A commenter on Dom’s blog today cast scorn on the idea of blogging as a form of ministry. Well, I don’t care what you want to call it, but I know God is using me, using this blog, for some purpose of his own. And for that and so many other things, I am very thankful. He has a plan for us and I trust in him.

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  • Apologies in advance for the lengthy comment but this struck a chord.

    I let my kids watch TV more than I should and it seems like they’re constantly being bombarded with descriptions of “family,” sometimes bad enough that I do what I should anyway and turn off the TV, sometimes merely setting me on alert. I guess the (sometimes) subtle point is that a family can be lots of different things including whatever group of people the kid watching happens to live with. Sometimes I actively argue and tell my son, “Actually, some kids don’t live with both their mommies and daddies, but that’s very very sad.” Kids who were abandoned or had a tragic loss don’t need to be told it’s good enough for them. They needed their fathers (or mothers.) I don’t spend a lot of time telling him about the woes of family destruction and how great our version is either, though.

    In 9th grade, Catholic school religion class we had a homework assignment to write about what our family structure was and to name both benefits and disadvantages. I find it really offensive that they asked divorced kids to discuss “advantages” to that situation—if it’s “dad doesn’t beat mom anymore” that’s still not matter for an everyday homework assignment for a basic stranger to read. My own father had died, so I kind of sarcastically wrote that I’d probably have to go to bed at a certain time and be more disciplined about homework if he were alive, but I didn’t think it was quite the even trade.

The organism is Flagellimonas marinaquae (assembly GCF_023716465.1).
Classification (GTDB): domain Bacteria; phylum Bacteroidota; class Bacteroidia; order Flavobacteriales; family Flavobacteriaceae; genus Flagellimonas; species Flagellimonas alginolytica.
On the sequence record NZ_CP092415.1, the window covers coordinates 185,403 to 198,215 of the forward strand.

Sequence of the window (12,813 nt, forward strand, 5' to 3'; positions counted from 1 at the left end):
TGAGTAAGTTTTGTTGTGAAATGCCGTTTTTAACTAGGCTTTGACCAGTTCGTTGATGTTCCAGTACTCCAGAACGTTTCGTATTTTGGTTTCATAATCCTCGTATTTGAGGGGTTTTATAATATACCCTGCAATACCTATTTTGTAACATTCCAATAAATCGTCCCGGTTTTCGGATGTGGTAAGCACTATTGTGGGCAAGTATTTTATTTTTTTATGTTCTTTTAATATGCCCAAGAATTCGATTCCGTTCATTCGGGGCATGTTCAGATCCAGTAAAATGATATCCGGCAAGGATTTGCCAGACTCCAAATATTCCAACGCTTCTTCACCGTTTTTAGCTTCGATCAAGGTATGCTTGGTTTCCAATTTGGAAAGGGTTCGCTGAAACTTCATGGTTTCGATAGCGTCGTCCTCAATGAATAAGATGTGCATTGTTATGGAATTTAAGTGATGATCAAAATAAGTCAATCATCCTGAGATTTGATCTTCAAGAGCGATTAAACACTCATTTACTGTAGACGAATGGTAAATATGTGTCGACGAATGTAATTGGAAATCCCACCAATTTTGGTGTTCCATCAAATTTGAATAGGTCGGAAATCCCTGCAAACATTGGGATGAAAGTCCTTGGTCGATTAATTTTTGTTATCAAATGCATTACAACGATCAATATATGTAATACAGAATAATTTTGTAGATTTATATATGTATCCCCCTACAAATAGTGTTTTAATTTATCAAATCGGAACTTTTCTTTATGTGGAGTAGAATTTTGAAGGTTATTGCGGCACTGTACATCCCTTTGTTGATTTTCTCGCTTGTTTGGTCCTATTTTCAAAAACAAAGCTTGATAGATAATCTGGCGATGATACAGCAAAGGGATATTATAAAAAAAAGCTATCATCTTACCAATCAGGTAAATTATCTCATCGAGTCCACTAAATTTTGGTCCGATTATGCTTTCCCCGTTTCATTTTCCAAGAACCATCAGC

• I think a little bit of “kids with problems like mine” reading goes a long way. How are our children supposed to strive for ideals if we discourage believing in them?

  • Very timely. I let my son watch a Disney show tonight. I was in the room with him. The kids wanted to have a surprise party for their friend, and invite both of his divorced parents. They hoped the parents would get back together. Of course this did not work. Lots of canned laughter. I asked my son if he thought this was a funny situation, that a kid’s parents were divorced and he could not live with both of them. He thought it was very sad…I like him to be aware that many things that our culture thinks are funny or normal are not. Constant vigilance.

  • But I don’t think most children yearn to read about people who are “just like me with problems just like mine”. They might be satisfied with that if it’s all they have (maybe).

    I agree with you here.  (Perhaps predictably!)  The great thing about reading, though, is that it encourages children to find similarities to their own lives in dissimilar situations—to apply abstract principles such as responsibility, generosity, and cooperation rather than trying to fit “fictional ready-made solution A” to “life event C.”  It encourages creativity in dealing with life issues rather than suggesting the ideal cure, which is not possible or realistic in every situation.

    Thanks for the post, Melanie!